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>> which you experienced first-hand, i see. democratic senator alex padilla, thank you. >> coming up next, donald trump's big return to washington. his message as he toys with launching another bid for the white house. >> as his former vice president mike pence makes a pitch of his own. >> first, under water. record breaking rainfall floods parts of the midwest. the emergency situation as fire rages further west. stay with us. health and wellness, only the sleep number 360 smart bed d keeps you cool, then sens and effortlessly adjusts for your best sleep. tells you exactly y how well you slept. your sleepiq score. our smart sleepepers get 28 minutes more restful sleep per night. so, you can be your best for yourself and those you care about most. and now, save $500 on the sleep number 360 c4 smart bed, queen now only $1,299. lowest price ever! only for a limited time.
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in our earth matters series, the latest sign of the serious impact of the climate crisis. record rainfall caused deadly and widespread flash flooding in and around st. louis, missouri, today. more than eight inches of rain quickly inundated highways and roads. prompting rescue operations for those stranded in their cars and homes. one person died in their submerged vehicle. an outdoor metro station looked moke liar a river with the platform and tracks under water. on average, rainfall such as this in the st. louis area only happens every once in 500 years. scientists say the atmosphere can hold more moisture as temperatures rise, which leads to more rainfall. meanwhile, some good news in california. fire crews are making progress on containing the oak fire near yosemite national park. so far, that fire has burned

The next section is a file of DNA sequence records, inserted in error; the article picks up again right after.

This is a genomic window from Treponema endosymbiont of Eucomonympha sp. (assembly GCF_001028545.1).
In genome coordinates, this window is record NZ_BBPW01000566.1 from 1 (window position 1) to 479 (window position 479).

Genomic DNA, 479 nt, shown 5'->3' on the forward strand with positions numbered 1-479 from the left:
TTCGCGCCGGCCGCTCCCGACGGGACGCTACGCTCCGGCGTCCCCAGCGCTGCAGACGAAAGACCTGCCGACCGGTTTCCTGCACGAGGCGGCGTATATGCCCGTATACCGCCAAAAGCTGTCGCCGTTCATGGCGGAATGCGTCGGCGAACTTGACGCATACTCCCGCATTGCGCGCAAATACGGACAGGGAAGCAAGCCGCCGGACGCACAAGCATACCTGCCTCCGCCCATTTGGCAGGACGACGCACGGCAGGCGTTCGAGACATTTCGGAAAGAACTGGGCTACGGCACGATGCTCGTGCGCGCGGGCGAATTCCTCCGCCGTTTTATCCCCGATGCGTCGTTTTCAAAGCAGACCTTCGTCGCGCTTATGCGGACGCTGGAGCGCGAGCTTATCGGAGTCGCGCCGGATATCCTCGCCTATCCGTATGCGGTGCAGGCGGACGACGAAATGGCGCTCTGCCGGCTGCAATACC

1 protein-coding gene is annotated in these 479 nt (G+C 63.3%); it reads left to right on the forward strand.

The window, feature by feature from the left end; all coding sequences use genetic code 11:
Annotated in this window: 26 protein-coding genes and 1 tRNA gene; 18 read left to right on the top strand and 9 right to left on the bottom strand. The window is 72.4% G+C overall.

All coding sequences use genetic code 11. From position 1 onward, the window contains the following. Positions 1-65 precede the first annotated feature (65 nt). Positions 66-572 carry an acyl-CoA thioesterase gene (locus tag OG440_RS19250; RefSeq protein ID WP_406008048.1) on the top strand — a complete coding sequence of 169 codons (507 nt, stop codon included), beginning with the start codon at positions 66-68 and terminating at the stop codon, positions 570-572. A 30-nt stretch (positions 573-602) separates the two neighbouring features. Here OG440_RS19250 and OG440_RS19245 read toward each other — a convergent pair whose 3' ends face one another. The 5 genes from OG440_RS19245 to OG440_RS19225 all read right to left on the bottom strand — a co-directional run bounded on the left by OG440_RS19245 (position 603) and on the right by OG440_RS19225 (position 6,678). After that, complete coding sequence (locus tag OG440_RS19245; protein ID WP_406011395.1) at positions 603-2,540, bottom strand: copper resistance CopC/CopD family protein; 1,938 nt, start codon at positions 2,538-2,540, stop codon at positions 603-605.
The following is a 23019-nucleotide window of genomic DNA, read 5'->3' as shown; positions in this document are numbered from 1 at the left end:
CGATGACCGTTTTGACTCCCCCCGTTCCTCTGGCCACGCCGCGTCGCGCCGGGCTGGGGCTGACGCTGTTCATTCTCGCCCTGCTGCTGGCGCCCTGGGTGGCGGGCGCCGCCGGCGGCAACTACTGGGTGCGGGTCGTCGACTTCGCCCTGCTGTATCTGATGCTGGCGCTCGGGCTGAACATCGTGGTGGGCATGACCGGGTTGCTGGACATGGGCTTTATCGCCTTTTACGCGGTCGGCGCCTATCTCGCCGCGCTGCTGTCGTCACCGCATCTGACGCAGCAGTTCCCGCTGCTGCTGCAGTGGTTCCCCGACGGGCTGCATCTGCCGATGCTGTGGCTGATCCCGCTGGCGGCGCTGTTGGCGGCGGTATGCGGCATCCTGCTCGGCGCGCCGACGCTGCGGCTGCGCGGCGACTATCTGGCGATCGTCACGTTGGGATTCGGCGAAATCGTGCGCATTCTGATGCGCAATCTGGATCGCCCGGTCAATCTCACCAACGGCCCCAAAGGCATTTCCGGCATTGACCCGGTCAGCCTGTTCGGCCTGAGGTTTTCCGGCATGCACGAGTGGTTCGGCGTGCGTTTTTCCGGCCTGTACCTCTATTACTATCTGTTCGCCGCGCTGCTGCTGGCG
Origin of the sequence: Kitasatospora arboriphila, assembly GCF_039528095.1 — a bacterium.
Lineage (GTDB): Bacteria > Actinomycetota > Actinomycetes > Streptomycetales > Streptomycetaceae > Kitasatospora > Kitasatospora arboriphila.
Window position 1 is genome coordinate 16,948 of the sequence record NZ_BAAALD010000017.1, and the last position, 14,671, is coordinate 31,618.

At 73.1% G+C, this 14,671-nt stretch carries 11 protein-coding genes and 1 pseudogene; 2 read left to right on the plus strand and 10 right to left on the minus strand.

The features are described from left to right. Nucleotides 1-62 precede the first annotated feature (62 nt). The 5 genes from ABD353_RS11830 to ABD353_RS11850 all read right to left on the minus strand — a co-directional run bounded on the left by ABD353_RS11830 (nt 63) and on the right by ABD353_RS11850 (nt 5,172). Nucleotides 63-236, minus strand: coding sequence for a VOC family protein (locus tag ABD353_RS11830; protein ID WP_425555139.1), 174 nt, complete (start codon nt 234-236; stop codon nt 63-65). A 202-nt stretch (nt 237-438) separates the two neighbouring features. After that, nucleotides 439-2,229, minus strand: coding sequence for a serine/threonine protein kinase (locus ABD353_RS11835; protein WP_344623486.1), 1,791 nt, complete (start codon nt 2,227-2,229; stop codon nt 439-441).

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more than 18,000 acres and dest destroyed at least 41 structures since it ignited on friday. let's bring in adrienne broaddus who is near the fire. what are the fire crews saying about the progress so far? >> well, jake, the crews have contained at least 26% of the oak fire. and cal fire officials who spoke with us say they are lucky. that's in part because there are no other major fires burning right now across the state of california. allowing them to dedicate numerous resources to the oak fire. this portion of mariposa county is known for its beauty, but you can see clearly a big portion of this county has burned. a shell of a vehicle here at what was once a home. if you look over, you will see all that's left of the home, pretty much rubble. still standing, grilling equipment. and nearby in the front of the former house, you see some